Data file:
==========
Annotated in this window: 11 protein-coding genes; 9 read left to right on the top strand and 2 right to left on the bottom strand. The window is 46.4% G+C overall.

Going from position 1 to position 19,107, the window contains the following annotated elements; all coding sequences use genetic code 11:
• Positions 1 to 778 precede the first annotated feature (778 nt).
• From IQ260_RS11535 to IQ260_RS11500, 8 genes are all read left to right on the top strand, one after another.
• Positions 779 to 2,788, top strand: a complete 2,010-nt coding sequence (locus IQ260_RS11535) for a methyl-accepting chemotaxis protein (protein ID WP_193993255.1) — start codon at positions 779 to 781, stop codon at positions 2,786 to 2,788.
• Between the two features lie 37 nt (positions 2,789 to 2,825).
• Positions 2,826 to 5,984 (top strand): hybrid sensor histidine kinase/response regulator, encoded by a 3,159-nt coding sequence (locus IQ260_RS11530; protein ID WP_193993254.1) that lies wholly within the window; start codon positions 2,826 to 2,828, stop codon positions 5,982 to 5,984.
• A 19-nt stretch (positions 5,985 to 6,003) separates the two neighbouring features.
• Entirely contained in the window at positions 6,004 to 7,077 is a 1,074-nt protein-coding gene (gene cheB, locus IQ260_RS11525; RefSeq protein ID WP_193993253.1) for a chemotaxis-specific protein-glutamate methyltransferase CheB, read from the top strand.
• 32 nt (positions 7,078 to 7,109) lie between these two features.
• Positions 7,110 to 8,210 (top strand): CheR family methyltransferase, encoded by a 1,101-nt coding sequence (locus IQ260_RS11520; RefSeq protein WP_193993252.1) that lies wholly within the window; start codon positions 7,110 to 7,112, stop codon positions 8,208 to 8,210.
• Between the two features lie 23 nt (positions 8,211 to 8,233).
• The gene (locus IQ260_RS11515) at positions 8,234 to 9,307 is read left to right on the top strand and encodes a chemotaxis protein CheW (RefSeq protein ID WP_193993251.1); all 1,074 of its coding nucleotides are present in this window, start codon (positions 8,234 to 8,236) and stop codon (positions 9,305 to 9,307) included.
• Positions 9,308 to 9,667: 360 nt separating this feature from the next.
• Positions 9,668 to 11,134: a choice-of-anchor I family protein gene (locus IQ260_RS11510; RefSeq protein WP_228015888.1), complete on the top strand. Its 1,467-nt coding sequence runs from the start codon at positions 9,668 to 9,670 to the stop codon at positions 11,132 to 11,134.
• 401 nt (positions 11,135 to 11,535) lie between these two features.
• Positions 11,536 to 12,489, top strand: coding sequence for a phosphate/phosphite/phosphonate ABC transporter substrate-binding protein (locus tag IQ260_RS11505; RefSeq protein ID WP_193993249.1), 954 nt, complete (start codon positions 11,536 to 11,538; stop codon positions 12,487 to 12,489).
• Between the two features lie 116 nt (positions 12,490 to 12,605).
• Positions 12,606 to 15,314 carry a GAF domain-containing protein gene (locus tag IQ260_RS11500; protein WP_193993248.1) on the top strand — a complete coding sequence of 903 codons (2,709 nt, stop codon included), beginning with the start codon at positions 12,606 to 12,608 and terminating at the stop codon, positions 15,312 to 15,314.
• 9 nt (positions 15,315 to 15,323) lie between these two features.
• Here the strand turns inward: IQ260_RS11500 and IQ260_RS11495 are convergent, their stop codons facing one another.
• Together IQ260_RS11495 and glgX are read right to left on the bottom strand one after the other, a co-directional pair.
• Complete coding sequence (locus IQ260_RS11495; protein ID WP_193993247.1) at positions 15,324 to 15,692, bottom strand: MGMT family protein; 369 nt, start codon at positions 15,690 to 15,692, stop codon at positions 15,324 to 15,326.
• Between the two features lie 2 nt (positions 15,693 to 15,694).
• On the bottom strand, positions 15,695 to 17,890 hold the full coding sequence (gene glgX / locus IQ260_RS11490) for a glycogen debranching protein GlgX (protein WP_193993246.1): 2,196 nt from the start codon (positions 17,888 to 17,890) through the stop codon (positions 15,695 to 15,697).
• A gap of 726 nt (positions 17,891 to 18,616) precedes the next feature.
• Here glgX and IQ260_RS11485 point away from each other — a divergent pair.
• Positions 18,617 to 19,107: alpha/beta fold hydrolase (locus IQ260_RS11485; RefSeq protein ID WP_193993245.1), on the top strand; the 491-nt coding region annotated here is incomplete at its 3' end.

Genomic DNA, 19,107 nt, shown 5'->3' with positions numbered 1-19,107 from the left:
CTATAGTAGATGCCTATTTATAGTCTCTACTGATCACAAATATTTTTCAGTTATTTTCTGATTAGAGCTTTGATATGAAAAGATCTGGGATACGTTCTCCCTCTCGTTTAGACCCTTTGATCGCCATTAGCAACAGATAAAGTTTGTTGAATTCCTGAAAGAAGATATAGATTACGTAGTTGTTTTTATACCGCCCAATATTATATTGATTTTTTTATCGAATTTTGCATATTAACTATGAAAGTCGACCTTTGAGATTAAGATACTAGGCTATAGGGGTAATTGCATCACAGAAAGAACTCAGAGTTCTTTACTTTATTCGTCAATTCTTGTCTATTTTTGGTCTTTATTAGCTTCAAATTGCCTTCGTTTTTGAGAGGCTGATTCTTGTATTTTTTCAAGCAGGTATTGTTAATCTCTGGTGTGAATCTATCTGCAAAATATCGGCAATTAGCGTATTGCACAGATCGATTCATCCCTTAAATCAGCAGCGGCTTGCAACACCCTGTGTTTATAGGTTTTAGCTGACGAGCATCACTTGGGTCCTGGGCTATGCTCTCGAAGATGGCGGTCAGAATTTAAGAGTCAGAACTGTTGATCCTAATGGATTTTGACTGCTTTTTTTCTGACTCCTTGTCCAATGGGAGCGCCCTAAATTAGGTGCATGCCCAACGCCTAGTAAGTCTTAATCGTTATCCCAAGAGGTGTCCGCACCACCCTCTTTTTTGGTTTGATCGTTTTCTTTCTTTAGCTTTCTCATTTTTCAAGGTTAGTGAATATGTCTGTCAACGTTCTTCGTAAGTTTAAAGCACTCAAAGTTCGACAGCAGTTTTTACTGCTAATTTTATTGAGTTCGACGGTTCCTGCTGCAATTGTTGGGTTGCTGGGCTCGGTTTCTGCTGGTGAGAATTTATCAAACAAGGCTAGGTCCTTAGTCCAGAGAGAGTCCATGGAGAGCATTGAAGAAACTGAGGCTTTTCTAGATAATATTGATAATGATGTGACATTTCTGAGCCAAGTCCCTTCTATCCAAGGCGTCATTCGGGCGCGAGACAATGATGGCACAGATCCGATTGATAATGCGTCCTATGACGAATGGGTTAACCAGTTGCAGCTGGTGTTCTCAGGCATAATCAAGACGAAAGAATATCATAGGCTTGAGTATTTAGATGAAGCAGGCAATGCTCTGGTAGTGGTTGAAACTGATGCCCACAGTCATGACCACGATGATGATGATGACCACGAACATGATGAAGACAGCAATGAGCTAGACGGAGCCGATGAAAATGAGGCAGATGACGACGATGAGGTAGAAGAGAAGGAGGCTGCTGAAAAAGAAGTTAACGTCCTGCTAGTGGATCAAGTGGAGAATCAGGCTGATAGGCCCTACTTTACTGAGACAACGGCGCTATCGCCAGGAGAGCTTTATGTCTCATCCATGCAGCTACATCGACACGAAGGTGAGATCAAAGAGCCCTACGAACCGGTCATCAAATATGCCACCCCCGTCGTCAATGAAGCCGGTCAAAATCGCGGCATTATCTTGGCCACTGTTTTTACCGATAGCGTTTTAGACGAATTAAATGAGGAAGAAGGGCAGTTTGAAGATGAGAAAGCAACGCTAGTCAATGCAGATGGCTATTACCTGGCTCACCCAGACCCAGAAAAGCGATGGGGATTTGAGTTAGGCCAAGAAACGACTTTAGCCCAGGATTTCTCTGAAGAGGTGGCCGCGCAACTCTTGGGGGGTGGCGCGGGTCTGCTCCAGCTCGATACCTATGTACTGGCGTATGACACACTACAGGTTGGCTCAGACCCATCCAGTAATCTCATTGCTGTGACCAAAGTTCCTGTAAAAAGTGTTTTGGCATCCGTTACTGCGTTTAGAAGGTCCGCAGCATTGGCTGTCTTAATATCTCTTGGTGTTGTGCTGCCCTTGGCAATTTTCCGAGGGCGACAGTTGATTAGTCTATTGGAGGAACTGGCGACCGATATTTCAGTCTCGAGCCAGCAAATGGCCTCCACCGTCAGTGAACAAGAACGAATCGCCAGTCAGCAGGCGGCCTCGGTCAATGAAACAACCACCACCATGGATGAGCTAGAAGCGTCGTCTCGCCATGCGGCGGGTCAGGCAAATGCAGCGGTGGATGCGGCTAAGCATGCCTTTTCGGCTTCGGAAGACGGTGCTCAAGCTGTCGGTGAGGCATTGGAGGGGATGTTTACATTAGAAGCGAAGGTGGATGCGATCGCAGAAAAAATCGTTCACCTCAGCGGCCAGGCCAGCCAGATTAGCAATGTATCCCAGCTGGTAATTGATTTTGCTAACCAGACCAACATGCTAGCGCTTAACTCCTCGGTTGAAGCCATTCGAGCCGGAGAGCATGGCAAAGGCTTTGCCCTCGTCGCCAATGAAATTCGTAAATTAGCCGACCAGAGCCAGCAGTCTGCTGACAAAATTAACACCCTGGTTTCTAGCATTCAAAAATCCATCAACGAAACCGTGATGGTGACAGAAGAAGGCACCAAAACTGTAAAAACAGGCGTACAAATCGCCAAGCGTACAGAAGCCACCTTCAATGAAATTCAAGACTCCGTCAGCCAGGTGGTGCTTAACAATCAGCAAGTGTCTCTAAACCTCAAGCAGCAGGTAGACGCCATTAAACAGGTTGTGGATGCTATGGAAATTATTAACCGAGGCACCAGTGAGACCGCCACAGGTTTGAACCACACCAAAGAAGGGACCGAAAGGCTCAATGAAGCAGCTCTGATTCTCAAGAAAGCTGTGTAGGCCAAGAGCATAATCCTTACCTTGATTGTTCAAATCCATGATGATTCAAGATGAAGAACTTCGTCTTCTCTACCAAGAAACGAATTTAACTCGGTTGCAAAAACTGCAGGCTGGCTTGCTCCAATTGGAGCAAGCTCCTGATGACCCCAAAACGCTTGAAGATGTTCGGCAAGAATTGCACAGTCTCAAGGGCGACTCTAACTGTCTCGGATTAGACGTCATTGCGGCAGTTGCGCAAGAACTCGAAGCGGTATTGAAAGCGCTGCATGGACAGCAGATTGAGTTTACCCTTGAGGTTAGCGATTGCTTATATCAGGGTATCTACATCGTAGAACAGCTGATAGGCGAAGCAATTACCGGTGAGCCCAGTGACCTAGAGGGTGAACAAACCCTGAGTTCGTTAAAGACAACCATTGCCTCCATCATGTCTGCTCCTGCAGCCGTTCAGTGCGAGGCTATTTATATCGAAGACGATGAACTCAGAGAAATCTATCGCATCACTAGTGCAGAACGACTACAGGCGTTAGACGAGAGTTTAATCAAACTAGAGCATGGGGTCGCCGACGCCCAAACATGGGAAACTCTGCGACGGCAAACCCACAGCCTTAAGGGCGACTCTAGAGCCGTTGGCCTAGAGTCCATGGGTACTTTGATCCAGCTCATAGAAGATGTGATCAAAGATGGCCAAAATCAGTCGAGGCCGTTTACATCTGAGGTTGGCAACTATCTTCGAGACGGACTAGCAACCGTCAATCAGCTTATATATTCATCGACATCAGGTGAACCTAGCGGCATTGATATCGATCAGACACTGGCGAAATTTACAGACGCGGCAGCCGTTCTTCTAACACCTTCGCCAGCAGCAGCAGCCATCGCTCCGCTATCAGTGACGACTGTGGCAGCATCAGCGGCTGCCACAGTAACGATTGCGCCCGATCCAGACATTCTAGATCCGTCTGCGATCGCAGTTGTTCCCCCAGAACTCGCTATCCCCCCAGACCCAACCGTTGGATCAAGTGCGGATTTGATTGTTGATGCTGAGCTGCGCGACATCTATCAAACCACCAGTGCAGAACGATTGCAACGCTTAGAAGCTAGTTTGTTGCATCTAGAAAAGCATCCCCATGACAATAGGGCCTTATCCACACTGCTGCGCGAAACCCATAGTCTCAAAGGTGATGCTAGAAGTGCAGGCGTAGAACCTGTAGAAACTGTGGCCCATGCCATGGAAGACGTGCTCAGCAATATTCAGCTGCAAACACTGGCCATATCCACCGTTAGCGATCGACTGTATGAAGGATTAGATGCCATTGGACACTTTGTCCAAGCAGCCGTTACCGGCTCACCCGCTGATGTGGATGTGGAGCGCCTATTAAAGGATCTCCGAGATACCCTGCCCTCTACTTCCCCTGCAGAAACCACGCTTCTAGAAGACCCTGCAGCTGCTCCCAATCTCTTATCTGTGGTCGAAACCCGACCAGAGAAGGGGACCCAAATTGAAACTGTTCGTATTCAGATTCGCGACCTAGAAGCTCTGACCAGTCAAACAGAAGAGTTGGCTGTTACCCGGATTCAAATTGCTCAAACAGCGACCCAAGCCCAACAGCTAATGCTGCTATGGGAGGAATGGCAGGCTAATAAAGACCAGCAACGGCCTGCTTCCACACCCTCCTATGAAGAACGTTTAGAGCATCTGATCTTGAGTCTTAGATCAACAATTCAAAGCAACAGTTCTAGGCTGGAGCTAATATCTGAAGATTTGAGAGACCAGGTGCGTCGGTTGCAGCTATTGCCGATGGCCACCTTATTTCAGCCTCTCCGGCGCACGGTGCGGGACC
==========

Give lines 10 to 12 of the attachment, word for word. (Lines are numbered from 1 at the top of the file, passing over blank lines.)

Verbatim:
• 32 nt (positions 7,078 to 7,109) lie between these two features.
• Positions 7,110 to 8,210 (top strand): CheR family methyltransferase, encoded by a 1,101-nt coding sequence (locus IQ260_RS11520; RefSeq protein WP_193993252.1) that lies wholly within the window; start codon positions 7,110 to 7,112, stop codon positions 8,208 to 8,210.
• Between the two features lie 23 nt (positions 8,211 to 8,233).